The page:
Q. What is the status of the Market Basket project?
A. It’s approved. We’re waiting for a few legal issues to settle out. We have some abutter issues that we hope will settle out pretty quickly and we’ll hope to start construction in the spring.
Q. Can you describe a typical day?
A. Well, today I worked with the architects. We are designing a new restaurant concept, so, there was a lot of discussion today about the architectural interior. I worked on the sign package today for REI. There’s a lot of construction management, there’s a lot of permitting, planning.
Q. What do you know now that you didn’t know when you became general manager of this place?
A. [Laughs] That’s a big question! I would say that you can’t do it by yourself. You have to have good people that you can depend on. We love finding people that we can depend on, either our own employees, or partners, like people who cover us for insurance, or people who do our cleaning, even people who do our construction. I mean, we work with local people who are phenomenal. That’s really important, where, I think in the beginning, you’re always thinking about money, and how can I do this for less money? If I knew then what I know now, that would have been much less of an emphasis.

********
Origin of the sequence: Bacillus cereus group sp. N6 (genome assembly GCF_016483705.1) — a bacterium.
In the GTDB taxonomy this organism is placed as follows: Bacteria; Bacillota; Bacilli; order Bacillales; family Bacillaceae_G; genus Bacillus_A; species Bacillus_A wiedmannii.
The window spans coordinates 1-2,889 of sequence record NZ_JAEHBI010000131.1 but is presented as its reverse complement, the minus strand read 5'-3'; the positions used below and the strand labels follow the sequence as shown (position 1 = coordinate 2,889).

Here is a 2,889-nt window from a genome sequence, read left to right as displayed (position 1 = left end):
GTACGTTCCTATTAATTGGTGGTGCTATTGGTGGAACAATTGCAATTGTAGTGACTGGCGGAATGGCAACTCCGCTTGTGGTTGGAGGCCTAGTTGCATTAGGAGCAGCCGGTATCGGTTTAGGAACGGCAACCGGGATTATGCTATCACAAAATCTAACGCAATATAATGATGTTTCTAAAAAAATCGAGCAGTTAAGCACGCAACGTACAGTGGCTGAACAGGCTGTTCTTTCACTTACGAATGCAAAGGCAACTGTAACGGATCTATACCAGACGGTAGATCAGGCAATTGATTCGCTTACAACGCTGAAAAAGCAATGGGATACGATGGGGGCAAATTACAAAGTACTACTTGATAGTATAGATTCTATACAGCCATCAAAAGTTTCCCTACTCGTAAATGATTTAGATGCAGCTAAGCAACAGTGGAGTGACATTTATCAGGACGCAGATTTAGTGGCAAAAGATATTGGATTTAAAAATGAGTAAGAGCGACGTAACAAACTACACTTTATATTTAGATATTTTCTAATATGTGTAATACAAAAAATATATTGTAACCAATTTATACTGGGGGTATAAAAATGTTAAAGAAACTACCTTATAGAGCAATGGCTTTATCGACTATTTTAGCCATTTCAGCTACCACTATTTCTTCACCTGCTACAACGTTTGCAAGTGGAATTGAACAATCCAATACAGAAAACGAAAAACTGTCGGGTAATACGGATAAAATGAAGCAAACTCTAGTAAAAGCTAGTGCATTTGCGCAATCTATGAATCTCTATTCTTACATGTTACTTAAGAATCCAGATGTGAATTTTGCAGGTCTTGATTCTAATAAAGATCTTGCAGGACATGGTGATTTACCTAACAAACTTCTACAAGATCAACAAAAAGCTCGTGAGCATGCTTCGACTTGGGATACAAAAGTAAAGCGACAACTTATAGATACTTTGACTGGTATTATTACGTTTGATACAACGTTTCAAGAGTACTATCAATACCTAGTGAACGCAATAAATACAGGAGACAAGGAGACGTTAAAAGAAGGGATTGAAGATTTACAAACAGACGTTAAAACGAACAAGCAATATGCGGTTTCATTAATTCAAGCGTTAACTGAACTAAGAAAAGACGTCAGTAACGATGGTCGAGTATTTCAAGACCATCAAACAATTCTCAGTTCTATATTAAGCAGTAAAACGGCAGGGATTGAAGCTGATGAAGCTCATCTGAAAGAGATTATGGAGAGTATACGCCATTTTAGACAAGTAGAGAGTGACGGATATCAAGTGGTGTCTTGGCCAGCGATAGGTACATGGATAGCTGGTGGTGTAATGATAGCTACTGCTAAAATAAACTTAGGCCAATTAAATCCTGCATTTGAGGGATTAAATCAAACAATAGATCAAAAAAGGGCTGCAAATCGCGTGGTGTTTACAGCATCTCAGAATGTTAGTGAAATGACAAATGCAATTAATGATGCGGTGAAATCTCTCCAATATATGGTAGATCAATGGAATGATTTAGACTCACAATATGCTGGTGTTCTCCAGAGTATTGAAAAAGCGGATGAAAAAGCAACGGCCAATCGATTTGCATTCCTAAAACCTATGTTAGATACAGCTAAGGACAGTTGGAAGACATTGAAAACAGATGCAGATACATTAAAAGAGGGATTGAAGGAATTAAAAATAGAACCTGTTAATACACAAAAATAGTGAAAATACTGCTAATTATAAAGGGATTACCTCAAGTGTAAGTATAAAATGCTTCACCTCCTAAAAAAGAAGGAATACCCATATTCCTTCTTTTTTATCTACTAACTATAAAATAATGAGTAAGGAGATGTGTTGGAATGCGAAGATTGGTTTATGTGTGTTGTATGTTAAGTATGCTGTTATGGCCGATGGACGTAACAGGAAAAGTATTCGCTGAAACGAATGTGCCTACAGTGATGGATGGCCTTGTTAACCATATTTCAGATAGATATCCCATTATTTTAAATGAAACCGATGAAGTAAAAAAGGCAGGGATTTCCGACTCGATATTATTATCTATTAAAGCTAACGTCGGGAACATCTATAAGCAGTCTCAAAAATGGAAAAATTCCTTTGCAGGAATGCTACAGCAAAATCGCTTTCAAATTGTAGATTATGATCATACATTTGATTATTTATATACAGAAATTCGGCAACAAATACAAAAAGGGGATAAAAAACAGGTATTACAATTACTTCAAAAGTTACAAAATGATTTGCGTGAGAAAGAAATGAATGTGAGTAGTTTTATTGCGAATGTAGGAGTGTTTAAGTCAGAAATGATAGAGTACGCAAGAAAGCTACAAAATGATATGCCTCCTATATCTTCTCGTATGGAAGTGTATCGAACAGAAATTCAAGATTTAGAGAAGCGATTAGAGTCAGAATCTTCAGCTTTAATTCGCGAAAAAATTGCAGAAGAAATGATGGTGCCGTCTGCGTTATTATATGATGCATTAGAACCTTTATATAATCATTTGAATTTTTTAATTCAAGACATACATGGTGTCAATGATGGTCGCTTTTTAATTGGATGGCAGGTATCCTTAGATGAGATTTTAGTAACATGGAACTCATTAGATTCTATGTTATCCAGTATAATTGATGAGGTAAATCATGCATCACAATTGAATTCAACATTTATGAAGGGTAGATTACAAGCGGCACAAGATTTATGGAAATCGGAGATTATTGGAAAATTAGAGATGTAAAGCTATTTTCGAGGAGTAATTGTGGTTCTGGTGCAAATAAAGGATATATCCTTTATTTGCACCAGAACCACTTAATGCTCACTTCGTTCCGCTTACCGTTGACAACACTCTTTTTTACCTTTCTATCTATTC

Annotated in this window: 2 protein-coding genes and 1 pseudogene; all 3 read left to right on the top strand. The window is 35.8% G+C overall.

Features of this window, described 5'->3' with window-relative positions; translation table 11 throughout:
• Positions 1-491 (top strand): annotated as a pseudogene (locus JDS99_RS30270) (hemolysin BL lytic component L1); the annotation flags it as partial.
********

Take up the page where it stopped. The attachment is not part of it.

Q. You’ve been here now for a long time, so there must be something that keeps you here.
A. I have a great team, and that makes a huge difference. We have people that have been here a long time. Our finance department has been here almost as long as I have. Julie (George) was originally hired as an administrative assistant 30 years ago and is now responsible for the bookkeeping offices, overseeing all income and expenses for the multiple properties. I have a great marketing partner now with Laura (Lemieux). She’s really very, very good. And now we have a new facilities manager (Keith Wehmeyer). If you have the right people around you, it just makes the job a lot more fun and a lot more interesting and a little easier.